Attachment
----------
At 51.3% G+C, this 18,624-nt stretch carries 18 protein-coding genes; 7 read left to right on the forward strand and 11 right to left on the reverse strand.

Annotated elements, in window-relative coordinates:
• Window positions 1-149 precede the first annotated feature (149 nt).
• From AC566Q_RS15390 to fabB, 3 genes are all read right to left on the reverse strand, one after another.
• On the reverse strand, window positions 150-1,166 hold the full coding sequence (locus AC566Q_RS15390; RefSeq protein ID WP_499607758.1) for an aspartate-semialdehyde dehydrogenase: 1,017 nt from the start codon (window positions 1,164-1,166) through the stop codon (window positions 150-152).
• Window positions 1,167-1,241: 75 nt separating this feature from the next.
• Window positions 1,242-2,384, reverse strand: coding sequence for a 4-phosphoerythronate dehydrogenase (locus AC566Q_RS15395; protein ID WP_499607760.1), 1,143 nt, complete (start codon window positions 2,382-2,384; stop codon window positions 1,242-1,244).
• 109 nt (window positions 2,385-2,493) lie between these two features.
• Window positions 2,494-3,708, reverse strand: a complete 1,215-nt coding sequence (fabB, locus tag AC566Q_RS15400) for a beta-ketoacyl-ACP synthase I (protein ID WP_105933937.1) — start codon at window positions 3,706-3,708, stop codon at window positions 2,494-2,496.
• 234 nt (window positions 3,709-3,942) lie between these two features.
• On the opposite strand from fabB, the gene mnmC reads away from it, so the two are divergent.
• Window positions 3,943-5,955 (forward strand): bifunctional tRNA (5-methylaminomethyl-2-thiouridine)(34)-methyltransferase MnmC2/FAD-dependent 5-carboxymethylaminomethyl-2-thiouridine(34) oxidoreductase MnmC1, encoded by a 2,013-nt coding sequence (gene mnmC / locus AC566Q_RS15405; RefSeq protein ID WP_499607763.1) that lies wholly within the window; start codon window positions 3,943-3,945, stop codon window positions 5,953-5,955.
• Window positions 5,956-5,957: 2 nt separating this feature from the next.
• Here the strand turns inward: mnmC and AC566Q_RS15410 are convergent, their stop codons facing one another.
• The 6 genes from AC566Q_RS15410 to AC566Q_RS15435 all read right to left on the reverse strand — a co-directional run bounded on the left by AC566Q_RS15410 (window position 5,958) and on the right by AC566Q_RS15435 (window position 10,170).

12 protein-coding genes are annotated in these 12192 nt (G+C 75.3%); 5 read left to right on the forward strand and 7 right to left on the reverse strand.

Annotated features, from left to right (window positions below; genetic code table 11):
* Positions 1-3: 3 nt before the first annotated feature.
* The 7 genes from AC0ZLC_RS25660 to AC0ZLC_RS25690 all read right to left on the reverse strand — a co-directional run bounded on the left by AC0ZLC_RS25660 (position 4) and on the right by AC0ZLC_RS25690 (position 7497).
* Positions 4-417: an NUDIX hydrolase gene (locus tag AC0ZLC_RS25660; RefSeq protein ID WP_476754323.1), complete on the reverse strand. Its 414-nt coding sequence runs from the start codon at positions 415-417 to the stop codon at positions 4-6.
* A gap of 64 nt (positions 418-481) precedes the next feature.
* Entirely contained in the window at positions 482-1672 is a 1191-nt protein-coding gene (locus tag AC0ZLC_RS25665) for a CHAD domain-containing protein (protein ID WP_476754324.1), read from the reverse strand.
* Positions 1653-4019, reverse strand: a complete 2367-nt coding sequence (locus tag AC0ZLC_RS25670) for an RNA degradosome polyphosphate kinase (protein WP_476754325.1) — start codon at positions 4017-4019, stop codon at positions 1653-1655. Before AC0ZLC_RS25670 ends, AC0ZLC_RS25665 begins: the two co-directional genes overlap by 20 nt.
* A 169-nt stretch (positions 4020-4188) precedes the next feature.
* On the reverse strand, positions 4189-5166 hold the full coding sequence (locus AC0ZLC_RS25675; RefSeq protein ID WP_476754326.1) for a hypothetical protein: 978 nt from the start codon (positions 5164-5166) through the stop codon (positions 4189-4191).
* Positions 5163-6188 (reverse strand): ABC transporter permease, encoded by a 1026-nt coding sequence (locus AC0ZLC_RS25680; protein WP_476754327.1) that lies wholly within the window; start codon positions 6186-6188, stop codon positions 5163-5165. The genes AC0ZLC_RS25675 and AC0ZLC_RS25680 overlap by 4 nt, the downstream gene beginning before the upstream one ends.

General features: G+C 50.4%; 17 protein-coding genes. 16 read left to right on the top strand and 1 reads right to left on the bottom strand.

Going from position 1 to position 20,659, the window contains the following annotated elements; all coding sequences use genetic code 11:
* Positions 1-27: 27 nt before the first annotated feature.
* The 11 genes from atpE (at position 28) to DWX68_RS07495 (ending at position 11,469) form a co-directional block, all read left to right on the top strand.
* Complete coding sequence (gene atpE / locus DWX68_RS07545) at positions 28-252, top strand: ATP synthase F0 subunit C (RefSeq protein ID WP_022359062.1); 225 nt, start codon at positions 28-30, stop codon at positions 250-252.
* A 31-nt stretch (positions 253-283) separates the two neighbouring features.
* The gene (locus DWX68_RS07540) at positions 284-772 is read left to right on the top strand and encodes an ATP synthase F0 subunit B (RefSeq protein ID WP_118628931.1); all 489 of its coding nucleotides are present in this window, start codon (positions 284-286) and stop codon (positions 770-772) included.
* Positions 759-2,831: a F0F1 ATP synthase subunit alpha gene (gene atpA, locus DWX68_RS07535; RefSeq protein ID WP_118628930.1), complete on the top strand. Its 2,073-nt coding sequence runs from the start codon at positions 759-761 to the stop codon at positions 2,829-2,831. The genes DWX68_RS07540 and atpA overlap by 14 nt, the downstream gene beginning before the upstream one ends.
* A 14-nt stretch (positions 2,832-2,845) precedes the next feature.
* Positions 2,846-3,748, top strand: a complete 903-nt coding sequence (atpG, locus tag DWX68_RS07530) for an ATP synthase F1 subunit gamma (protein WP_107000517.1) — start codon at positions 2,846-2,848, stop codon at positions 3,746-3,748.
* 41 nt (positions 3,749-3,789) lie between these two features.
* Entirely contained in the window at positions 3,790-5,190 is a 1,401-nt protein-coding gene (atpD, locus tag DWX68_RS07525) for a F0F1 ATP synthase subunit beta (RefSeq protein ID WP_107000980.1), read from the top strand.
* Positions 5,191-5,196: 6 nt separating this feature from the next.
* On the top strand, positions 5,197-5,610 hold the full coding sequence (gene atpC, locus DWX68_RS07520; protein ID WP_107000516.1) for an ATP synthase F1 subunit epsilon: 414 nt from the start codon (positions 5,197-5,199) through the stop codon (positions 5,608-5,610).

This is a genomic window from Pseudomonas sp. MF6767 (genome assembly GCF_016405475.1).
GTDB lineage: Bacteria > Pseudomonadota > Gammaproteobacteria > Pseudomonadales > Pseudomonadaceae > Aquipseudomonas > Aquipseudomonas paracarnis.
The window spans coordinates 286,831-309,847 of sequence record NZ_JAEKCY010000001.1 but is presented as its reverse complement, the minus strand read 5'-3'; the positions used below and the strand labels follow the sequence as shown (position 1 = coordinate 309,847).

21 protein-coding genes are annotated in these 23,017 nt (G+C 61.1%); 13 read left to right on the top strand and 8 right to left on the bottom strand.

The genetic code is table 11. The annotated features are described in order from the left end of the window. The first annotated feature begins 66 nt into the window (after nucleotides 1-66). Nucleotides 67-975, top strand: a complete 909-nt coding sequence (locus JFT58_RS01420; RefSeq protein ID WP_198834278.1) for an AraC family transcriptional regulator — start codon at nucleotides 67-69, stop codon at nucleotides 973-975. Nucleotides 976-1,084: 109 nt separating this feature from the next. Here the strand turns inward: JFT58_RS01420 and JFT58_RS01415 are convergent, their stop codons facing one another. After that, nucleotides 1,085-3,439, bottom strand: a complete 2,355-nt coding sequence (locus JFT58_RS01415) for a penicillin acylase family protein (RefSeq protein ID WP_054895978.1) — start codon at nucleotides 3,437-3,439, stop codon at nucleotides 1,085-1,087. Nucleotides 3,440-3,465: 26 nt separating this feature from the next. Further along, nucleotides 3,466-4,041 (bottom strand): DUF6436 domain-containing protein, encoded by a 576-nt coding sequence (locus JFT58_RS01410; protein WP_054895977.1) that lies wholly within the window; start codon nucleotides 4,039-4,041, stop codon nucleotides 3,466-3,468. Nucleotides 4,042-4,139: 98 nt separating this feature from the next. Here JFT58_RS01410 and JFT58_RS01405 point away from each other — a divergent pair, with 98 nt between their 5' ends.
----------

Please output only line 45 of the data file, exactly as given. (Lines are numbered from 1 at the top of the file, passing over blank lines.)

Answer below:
The genetic code is table 11. The annotated features are described in order from the left end of the window. The first annotated feature begins 66 nt into the window (after nucleotides 1-66). Nucleotides 67-975, top strand: a complete 909-nt coding sequence (locus JFT58_RS01420; RefSeq protein ID WP_198834278.1) for an AraC family transcriptional regulator — start codon at nucleotides 67-69, stop codon at nucleotides 973-975. Nucleotides 976-1,084: 109 nt separating this feature from the next. Here the strand turns inward: JFT58_RS01420 and JFT58_RS01415 are convergent, their stop codons facing one another. After that, nucleotides 1,085-3,439, bottom strand: a complete 2,355-nt coding sequence (locus JFT58_RS01415) for a penicillin acylase family protein (RefSeq protein ID WP_054895978.1) — start codon at nucleotides 3,437-3,439, stop codon at nucleotides 1,085-1,087. Nucleotides 3,440-3,465: 26 nt separating this feature from the next. Further along, nucleotides 3,466-4,041 (bottom strand): DUF6436 domain-containing protein, encoded by a 576-nt coding sequence (locus JFT58_RS01410; protein WP_054895977.1) that lies wholly within the window; start codon nucleotides 4,039-4,041, stop codon nucleotides 3,466-3,468. Nucleotides 4,042-4,139: 98 nt separating this feature from the next. Here JFT58_RS01410 and JFT58_RS01405 point away from each other — a divergent pair, with 98 nt between their 5' ends.